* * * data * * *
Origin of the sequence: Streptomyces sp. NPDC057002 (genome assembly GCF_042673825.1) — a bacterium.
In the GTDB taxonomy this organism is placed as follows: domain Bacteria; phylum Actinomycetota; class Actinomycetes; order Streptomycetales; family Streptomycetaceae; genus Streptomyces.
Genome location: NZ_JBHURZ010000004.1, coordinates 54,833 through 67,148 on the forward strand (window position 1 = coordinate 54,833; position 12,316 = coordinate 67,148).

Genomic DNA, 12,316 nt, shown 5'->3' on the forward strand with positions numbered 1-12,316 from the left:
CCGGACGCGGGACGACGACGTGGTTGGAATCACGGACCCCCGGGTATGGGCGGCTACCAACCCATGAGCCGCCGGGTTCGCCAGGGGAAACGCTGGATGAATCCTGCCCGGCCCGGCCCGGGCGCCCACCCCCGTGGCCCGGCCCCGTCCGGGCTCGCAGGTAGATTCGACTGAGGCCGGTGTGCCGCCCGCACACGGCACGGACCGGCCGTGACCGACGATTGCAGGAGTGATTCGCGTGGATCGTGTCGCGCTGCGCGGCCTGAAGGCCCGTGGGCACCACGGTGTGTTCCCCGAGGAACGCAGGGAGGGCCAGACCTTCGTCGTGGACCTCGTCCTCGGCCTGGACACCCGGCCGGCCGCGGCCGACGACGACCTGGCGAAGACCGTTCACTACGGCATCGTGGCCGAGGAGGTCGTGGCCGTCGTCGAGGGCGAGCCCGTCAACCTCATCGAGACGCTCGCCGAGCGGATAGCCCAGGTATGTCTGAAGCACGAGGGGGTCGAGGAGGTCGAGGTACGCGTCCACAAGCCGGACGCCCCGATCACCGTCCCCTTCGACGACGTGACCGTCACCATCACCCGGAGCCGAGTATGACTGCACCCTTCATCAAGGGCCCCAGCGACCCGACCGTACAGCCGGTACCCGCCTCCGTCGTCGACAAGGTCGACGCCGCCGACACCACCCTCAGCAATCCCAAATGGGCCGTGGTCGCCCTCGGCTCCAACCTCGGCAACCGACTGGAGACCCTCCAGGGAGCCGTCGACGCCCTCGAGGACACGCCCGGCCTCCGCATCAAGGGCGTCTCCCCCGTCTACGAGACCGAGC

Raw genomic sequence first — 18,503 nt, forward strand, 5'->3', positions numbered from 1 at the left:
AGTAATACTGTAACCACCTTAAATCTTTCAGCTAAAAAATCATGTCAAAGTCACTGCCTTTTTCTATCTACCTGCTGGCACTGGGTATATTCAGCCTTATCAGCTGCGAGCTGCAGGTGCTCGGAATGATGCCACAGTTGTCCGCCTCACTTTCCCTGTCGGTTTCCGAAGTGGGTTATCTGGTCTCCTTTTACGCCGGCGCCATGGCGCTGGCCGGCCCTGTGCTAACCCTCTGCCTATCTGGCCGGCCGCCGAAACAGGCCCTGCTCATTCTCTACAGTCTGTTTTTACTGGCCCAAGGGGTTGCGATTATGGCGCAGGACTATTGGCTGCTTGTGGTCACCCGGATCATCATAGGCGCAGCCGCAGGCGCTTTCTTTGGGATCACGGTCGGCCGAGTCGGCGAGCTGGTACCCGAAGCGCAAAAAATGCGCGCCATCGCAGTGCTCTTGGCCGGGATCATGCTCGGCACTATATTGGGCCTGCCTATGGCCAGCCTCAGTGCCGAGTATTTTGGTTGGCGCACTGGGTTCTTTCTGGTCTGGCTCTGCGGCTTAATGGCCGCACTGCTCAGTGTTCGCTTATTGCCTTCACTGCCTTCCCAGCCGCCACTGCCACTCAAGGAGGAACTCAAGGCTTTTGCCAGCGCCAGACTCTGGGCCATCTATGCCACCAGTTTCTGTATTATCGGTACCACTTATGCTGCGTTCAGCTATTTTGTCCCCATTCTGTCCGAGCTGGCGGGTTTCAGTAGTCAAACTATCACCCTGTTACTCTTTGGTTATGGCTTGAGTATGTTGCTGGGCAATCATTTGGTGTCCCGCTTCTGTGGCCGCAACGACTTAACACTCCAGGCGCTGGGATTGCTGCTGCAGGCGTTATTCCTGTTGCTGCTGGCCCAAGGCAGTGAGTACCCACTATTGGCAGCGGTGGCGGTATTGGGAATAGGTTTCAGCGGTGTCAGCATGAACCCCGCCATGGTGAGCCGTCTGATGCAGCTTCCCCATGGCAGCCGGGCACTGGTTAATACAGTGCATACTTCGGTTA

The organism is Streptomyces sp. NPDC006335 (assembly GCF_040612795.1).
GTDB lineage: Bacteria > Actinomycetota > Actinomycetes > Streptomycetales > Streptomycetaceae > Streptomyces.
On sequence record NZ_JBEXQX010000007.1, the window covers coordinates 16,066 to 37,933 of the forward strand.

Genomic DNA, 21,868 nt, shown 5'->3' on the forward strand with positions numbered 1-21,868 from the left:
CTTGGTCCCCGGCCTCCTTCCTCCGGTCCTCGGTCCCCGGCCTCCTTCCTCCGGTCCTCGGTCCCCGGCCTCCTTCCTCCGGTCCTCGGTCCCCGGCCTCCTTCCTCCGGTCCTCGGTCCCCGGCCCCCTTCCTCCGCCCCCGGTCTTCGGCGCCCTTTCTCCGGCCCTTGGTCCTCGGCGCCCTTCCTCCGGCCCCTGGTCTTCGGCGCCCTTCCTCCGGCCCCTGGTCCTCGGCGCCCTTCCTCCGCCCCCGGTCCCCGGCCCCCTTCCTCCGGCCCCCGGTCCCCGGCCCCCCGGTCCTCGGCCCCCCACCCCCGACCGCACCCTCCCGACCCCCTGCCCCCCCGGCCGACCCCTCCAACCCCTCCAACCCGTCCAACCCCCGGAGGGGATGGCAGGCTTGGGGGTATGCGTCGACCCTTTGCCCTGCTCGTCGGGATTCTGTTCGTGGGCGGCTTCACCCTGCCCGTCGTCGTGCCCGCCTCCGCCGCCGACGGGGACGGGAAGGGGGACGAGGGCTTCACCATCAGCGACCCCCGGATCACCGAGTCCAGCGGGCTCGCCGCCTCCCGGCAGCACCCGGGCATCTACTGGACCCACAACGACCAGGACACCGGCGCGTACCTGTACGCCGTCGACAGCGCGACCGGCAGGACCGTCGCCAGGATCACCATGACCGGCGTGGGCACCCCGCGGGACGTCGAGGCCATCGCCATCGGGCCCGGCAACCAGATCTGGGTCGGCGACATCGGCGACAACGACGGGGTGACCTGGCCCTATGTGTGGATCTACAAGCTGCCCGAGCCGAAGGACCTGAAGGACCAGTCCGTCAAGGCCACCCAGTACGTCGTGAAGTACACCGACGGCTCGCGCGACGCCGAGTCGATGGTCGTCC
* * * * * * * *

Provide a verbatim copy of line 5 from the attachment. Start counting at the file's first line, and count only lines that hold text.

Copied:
CCGGACGCGGGACGACGACGTGGTTGGAATCACGGACCCCCGGGTATGGGCGGCTACCAACCCATGAGCCGCCGGGTTCGCCAGGGGAAACGCTGGATGAATCCTGCCCGGCCCGGCCCGGGCGCCCACCCCCGTGGCCCGGCCCCGTCCGGGCTCGCAGGTAGATTCGACTGAGGCCGGTGTGCCGCCCGCACACGGCACGGACCGGCCGTGACCGACGATTGCAGGAGTGATTCGCGTGGATCGTGTCGCGCTGCGCGGCCTGAAGGCCCGTGGGCACCACGGTGTGTTCCCCGAGGAACGCAGGGAGGGCCAGACCTTCGTCGTGGACCTCGTCCTCGGCCTGGACACCCGGCCGGCCGCGGCCGACGACGACCTGGCGAAGACCGTTCACTACGGCATCGTGGCCGAGGAGGTCGTGGCCGTCGTCGAGGGCGAGCCCGTCAACCTCATCGAGACGCTCGCCGAGCGGATAGCCCAGGTATGTCTGAAGCACGAGGGGGTCGAGGAGGTCGAGGTACGCGTCCACAAGCCGGACGCCCCGATCACCGTCCCCTTCGACGACGTGACCGTCACCATCACCCGGAGCCGAGTATGACTGCACCCTTCATCAAGGGCCCCAGCGACCCGACCGTACAGCCGGTACCCGCCTCCGTCGTCGACAAGGTCGACGCCGCCGACACCACCCTCAGCAATCCCAAATGGGCCGTGGTCGCCCTCGGCTCCAACCTCGGCAACCGACTGGAGACCCTCCAGGGAGCCGTCGACGCCCTCGAGGACACGCCCGGCCTCCGCATCAAGGGCGTCTCCCCCGTCTACGAGACCGAGC